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Gene Clark | s/t aka White Light (Universal)
A generation of children was cruelly robbed by A&M's failure to properly promote Gene Clark's second, self-titled solo masterpiece in 1972. Listening to the album for the first time, you feel cheated - this is a record that should have nestled alongside 'Sweet Baby James', 'Moondance' and 'Harvest' in our parents' outmoded collections, to be dusted down on quiet Sunday evenings after a day in the park. This is a record we should have grown up on. The album 'Gene Clark' (the intended title, 'White Light' was abandoned due to a sleeve printing error) was its creator's big chance to prove himself following a pair of well-received but commercially unpopular experiments with 'newgrass' in the company of Doug Dillard. It was perfectly timed - the California singer-songwriter boom was in full swing, and Gene's old compadres The Byrds were once more flying high with their late peak 'Untitled'. The stripped-down sound that Clark pioneered was once more fashionable, and Neil Young's soul-exposing lyricism was making grown men weep from sea to shining sea. It seemed as though Gene's day had finally come. So what went wrong? On first listen, it's easy to dismiss the album as simply a roundup of Dylan-inspired singer-songwriter clich├ęs - the portentous, semi-apocalyptic lyrical flourishes of White Light, the bongos on Because Of You directly appropriated from Lay Lady Lay. There's even a Dylan cover, Tears Of Rage, recorded in much the same fashion by The Band a few years earlier. But there's a sensitivity here that only reveals itself on repeated listens, a warmth and spaciousness that Dylan, for all his other talents, rarely achieved. It's telling that Tears of Rage, one of its author's most complex and emotional songs, fits this record perfectly, not disturbing the fragile equilibrium, the tightrope between sweetness and sadness that Clark walks with deceptive ease. One forgets that he damn near invented this stuff, had been writing for almost as long as the Master himself. So, another lost classic rediscovered, and another forgotten '60's idol, another Nick Drake, another Mike Nesmith rescued from anonymity, (temporarily, at least). Let's hope he finally gets the respect he deserves.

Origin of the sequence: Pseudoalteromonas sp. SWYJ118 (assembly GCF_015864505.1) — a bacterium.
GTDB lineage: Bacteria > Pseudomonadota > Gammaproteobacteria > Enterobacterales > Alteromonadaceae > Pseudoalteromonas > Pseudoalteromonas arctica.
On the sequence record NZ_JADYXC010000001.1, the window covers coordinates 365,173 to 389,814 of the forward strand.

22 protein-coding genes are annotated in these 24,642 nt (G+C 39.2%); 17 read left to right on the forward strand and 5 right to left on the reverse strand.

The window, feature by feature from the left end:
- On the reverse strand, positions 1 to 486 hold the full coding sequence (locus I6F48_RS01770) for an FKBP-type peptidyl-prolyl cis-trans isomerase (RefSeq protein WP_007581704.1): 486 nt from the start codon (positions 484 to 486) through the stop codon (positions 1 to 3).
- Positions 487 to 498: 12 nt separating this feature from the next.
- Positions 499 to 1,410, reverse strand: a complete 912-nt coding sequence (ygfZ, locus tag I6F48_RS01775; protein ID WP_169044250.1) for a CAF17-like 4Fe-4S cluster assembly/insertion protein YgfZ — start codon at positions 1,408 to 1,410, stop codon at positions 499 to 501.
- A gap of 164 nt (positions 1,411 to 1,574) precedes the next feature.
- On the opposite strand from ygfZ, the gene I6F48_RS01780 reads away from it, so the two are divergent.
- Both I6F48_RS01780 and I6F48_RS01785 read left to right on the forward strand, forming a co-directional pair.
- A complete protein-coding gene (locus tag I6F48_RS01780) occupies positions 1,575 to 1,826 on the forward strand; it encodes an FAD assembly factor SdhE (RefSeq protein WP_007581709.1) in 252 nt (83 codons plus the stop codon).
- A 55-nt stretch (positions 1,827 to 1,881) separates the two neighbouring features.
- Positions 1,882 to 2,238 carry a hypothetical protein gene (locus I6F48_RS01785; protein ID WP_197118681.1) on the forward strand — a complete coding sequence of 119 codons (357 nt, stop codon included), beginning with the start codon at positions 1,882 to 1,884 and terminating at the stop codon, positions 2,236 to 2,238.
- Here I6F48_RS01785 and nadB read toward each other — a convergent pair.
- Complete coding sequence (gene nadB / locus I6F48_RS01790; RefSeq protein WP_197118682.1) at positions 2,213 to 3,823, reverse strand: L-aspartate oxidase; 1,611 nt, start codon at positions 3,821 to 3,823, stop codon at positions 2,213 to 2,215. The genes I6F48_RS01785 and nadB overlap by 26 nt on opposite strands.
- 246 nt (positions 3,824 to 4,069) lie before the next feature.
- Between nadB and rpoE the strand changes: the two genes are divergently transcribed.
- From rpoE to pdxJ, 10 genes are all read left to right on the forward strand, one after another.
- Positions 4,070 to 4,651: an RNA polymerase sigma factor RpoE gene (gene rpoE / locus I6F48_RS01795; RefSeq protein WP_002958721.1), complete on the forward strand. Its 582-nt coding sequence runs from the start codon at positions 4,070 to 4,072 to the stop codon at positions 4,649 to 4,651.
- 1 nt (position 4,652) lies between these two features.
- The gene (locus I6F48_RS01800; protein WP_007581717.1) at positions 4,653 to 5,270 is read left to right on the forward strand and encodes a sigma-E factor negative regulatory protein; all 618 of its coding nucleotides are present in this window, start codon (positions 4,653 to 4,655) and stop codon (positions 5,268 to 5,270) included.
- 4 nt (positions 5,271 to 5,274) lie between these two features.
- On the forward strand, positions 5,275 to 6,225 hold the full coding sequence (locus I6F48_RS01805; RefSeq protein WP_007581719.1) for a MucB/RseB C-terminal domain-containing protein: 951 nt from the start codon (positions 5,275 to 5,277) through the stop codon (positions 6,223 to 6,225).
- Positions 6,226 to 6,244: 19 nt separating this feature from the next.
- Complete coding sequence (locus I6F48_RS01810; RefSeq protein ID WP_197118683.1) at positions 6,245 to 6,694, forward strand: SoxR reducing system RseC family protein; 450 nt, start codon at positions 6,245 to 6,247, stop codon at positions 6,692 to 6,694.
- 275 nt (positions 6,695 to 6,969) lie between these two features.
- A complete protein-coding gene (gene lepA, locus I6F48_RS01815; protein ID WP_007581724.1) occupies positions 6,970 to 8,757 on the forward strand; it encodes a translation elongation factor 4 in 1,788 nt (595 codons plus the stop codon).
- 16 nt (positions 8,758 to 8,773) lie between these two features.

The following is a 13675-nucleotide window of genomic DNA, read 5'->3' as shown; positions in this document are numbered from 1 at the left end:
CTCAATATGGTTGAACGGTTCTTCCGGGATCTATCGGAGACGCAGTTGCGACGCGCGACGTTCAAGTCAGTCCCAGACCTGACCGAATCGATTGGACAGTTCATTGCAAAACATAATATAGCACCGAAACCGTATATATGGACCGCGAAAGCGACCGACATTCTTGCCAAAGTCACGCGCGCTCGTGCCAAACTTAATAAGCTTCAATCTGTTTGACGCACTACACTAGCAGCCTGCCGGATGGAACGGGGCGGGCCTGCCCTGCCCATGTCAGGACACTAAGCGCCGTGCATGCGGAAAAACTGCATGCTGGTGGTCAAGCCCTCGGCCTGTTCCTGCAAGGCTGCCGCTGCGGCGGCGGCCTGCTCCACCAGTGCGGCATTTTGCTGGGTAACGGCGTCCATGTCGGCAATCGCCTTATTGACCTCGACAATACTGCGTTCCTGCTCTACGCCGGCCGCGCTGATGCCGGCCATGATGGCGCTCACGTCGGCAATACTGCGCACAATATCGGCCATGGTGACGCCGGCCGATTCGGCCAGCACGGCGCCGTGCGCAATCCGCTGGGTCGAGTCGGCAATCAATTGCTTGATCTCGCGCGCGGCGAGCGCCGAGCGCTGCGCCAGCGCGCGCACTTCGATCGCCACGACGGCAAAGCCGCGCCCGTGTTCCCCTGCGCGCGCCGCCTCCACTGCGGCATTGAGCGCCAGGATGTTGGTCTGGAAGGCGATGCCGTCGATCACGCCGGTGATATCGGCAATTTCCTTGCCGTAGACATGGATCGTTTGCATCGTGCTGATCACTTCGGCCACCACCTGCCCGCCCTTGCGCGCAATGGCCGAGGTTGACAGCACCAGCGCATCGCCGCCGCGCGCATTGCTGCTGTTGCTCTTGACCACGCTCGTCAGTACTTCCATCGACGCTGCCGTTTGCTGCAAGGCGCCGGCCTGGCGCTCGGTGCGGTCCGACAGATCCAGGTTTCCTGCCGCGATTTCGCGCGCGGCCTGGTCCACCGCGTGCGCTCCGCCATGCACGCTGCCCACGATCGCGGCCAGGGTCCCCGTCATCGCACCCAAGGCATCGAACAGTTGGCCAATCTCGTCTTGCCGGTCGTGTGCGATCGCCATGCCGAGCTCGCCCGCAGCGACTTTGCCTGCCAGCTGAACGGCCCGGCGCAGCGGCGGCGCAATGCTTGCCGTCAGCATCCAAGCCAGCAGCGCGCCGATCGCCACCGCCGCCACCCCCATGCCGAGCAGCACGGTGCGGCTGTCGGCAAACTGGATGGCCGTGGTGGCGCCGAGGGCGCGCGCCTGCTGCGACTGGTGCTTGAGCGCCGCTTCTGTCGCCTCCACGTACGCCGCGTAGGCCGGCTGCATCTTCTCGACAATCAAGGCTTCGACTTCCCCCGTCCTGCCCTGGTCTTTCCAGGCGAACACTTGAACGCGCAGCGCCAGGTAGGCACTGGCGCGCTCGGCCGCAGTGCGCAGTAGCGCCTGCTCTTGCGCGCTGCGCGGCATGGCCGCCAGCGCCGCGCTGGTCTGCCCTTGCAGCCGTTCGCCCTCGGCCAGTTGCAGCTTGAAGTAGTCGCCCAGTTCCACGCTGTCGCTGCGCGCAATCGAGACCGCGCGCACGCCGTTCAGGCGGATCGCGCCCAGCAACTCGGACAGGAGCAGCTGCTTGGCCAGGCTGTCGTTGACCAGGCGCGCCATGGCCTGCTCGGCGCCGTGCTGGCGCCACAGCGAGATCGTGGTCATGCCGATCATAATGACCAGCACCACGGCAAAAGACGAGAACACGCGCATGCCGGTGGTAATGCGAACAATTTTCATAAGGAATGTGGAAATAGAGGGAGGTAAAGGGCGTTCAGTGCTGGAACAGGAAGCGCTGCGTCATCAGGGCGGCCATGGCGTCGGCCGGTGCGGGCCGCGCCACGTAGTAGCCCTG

Tom Huddleston
CWAS #11 - Autumn 2002